Bob Dylan has been making music for a long time. So you may be surprised to hear that when he was asked how he's improved over the years, he answered, "I can hear better now."
When Prince went on the Larry King show, King asked him what he'd learned from working with bass legend Larry Graham. Prince replied that Graham taught him a lot about "listening to one another."
Well, if musical greats like Dylan and Prince can still develop their musical ears, we can too. I've lately been going back and listening to groups like Genesis and Emerson Lake and Palmer, who I loved as a teenager. It astonishes me how much more clearly I can hear their music now.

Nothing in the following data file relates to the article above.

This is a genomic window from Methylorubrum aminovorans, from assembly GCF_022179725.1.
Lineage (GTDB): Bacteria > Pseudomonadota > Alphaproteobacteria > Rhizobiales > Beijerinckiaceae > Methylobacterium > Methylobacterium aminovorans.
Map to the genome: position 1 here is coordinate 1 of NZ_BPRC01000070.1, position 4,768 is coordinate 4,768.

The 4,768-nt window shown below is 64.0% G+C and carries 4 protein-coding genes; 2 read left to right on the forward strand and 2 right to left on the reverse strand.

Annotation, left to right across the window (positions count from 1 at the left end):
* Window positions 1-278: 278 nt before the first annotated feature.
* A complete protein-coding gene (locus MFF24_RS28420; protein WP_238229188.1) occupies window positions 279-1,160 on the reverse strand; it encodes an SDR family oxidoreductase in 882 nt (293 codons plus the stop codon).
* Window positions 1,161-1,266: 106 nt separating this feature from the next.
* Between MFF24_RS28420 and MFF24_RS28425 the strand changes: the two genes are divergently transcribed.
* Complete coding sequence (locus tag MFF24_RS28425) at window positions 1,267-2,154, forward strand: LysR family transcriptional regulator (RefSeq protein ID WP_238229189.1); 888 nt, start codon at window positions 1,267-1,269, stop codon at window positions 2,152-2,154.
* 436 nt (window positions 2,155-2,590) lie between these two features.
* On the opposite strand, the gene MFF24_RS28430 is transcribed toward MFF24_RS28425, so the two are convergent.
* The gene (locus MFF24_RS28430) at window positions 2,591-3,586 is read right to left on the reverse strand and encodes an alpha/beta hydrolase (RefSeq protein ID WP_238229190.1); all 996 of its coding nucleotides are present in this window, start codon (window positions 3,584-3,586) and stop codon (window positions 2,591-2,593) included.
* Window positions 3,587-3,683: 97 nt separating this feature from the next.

The basic idea is to simply find ways to use your ears. One way is to go through a sightsinging or ear training course. This can help.
But there are lots of other ways, too:
Listen to the bass line as you play a song's chords.
Focus on the bass line or drum beat as you listen to a recording.
Teach vocal parts to a chorus or other vocal group. (This is a BIG help!)
Try to sing harmony along with a young child who's singing melody. (This may be hard at first, but gets easier as your ear gets better.)
Put on an orchestral recording and "tune out" the high and low sounds, focusing on the middle instruments that you often don't notice. Oboe, viola, cello, and french horns are good to begin with.
These ideas are just the beginning. Be creative. If you continually find ways to use your ears on a daily basis, you'll be amazed at what you begin to hear. And you'll be surprised at what you've been missing all along!
Here are some free piano improv lessons to help you develop your music ear in a fun way.
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